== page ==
__________________
Rick
RPCookin is offline   Reply With Quote
Old 07-05-2015, 12:53 AM   #40
Master Chef
 
Kayelle's Avatar
 
Join Date: Mar 2010
Location: south central coast/California
Posts: 9,896
Quote:
Originally Posted by taxlady View Post
I was following the instructions in the article: 1 hour per inch thickness of steak.
Taxi, just going by the picture of the salting in that article, I used about half that amount of Kosher salt. IMO from this salt lover, that's twice the amount of salt needed or wanted to get the best results. While I agree people have different tastes, I think the picture of the salted meat is way over the top. I hope you give it another try, as per GB's instructions.
__________________

__________________
Life is not measured by the number of breaths we take, but rather by the moments that take our breath away.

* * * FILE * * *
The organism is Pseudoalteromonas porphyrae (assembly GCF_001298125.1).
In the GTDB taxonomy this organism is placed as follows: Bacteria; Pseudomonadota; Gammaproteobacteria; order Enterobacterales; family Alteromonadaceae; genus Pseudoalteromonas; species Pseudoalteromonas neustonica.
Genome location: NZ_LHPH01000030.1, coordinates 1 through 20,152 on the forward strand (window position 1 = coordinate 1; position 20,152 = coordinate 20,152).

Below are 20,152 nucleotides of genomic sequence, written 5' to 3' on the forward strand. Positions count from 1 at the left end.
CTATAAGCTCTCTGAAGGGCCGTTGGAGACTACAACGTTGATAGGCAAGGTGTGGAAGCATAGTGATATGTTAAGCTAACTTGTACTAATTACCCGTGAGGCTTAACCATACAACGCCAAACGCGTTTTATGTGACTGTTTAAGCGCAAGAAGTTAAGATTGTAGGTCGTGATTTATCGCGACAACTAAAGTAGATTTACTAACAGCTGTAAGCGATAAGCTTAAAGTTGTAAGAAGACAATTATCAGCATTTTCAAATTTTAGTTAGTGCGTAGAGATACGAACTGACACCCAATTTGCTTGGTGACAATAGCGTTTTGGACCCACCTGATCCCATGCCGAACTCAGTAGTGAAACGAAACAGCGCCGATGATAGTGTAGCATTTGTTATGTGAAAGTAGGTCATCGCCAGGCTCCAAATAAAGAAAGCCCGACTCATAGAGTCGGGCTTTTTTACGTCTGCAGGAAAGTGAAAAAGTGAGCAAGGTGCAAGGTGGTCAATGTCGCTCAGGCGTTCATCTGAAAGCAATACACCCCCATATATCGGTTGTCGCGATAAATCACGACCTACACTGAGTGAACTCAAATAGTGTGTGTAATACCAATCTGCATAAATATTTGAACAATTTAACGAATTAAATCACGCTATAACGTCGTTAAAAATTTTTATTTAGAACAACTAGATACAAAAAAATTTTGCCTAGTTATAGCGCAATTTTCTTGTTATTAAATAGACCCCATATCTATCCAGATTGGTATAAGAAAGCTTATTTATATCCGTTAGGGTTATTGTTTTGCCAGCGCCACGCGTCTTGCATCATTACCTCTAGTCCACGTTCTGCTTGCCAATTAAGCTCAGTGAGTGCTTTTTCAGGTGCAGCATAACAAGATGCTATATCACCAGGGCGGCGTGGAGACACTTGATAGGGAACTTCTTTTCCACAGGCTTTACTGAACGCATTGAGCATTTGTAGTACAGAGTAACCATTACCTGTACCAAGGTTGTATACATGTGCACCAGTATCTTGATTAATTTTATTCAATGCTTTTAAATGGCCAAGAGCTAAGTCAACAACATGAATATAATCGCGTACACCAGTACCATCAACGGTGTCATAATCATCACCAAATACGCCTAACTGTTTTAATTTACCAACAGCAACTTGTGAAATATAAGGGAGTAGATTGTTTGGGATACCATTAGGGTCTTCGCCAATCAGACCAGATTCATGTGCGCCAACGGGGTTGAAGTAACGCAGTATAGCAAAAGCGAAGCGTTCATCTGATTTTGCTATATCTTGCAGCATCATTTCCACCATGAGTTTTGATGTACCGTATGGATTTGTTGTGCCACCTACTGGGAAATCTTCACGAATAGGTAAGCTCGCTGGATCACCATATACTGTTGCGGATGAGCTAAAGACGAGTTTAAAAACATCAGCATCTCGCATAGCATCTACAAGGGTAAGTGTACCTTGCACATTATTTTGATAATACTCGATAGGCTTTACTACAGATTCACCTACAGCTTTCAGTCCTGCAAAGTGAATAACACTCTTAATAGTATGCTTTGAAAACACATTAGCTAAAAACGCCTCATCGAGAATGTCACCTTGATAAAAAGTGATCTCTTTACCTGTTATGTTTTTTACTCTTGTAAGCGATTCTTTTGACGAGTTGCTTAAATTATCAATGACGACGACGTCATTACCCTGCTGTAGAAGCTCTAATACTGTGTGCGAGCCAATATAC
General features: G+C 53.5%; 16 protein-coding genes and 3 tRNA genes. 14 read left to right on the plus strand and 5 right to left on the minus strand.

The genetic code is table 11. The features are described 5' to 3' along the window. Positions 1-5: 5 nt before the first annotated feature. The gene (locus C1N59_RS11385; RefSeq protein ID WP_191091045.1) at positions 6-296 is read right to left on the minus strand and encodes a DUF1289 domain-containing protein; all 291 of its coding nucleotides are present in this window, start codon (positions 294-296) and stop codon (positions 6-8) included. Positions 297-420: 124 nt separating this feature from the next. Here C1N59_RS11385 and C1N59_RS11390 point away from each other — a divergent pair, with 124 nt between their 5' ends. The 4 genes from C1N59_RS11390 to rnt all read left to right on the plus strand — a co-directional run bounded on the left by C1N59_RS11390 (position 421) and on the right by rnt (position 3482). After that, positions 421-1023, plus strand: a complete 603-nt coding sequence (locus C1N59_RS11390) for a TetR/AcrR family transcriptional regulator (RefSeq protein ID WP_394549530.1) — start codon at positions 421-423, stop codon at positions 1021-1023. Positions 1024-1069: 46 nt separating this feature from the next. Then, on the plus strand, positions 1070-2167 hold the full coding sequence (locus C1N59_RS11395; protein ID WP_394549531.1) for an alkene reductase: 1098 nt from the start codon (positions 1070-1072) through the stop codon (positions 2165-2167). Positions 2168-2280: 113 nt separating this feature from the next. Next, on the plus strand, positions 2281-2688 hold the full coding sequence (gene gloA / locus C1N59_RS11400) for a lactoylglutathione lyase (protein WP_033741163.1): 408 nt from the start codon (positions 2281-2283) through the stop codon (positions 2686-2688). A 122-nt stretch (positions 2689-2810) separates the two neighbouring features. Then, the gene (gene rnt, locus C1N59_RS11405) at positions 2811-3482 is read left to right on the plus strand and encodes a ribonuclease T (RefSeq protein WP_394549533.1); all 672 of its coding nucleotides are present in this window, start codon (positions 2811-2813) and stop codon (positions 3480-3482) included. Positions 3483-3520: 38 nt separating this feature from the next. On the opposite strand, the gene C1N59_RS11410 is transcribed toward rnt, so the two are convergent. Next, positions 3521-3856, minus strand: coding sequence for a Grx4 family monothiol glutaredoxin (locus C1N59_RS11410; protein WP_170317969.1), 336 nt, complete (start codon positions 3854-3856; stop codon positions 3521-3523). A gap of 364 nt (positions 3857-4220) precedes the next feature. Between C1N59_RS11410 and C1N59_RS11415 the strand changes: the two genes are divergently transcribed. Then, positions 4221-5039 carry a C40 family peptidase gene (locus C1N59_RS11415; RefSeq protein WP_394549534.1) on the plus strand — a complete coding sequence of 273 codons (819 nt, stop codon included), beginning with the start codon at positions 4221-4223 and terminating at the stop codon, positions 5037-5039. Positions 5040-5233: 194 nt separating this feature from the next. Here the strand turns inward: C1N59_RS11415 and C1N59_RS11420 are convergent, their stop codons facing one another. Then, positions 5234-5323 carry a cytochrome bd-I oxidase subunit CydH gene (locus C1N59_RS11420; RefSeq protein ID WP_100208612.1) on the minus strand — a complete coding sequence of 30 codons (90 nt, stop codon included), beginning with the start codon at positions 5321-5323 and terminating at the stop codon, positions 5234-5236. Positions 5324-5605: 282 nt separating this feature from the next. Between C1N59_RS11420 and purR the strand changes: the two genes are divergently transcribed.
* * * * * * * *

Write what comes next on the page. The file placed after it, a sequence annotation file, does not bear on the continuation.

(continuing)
Kayelle is offline   Reply With Quote
Reply

Tags
None

Thread Tools
Display Modes

Posting Rules
You may not post new threads
You may not post replies
You may not post attachments
You may not edit your posts

BB code is On
Smilies are On
[IMG] code is On
HTML code is Off
Trackbacks are Off
Pingbacks are Off
Refbacks are Off



» Discuss Cooking on Facebook

Our Communities

Our communities encompass many different hobbies and interests, but each one is built on friendly, intelligent membership.

» More about our Communities

Automotive Communities

Our Automotive communities encompass many different makes and models. From U.S. domestics to European Saloons.

» More about our Automotive Communities

Marine Communities

Our Marine websites focus on Cruising and Sailing Vessels, including forums and the largest cruising Wiki project on the web today.

» More about our Marine Communities


Copyright 2002- Social Knowledge, LLC All Rights Reserved.

All times are GMT -5. The time now is 04:00 AM.


Powered by vBulletin® Version 3.8.8 Beta 4
Copyright ©2000 - 2016, Jelsoft Enterprises Ltd.